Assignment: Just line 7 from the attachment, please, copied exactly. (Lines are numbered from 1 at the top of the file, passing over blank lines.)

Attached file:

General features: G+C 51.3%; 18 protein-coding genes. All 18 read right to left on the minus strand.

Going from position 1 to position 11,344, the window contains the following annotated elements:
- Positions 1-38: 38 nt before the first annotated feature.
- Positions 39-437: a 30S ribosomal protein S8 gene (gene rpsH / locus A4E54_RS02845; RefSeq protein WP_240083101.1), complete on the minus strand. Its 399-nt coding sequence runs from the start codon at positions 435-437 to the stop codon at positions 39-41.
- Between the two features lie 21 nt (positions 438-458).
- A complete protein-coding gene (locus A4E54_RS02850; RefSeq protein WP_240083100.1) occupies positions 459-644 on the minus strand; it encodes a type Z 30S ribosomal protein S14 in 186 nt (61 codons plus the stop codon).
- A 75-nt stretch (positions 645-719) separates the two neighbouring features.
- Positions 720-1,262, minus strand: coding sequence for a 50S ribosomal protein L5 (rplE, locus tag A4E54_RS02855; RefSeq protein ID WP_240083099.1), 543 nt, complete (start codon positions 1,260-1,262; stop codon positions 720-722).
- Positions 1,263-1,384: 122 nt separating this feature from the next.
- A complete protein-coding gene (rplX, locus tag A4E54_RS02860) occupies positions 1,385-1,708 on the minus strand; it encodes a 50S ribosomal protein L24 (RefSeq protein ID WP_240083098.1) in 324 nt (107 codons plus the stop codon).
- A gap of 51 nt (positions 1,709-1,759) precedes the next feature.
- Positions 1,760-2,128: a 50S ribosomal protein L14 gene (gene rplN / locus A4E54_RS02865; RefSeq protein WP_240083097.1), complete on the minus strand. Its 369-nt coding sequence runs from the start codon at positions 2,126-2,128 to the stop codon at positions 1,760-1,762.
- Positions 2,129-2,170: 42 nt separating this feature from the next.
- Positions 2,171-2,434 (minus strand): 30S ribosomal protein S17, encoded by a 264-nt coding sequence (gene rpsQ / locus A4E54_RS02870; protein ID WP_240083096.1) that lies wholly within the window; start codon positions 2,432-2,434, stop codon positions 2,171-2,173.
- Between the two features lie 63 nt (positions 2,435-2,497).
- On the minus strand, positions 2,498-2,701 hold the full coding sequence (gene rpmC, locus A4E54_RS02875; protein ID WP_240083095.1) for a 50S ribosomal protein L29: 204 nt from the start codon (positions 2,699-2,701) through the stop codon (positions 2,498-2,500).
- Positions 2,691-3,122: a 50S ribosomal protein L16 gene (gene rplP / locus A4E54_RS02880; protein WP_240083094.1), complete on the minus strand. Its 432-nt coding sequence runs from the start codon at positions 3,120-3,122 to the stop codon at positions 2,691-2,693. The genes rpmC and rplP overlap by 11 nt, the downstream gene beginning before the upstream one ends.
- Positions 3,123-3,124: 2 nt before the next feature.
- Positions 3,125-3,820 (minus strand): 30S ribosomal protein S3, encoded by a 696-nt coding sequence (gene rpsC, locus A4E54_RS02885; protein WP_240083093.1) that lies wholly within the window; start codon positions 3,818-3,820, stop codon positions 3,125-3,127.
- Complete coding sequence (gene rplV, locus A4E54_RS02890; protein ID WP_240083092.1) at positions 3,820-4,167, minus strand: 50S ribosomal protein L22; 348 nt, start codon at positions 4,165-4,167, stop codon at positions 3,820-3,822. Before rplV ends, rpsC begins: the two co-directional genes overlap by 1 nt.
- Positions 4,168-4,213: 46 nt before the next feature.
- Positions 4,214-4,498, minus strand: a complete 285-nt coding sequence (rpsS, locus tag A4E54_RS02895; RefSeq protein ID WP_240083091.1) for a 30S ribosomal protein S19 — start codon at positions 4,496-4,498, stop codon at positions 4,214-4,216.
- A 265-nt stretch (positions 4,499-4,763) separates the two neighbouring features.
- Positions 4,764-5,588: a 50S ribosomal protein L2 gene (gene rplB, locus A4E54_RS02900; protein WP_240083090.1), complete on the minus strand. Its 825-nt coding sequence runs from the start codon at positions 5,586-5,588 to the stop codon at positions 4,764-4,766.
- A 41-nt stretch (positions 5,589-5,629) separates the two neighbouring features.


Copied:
- A 75-nt stretch (positions 645-719) separates the two neighbouring features.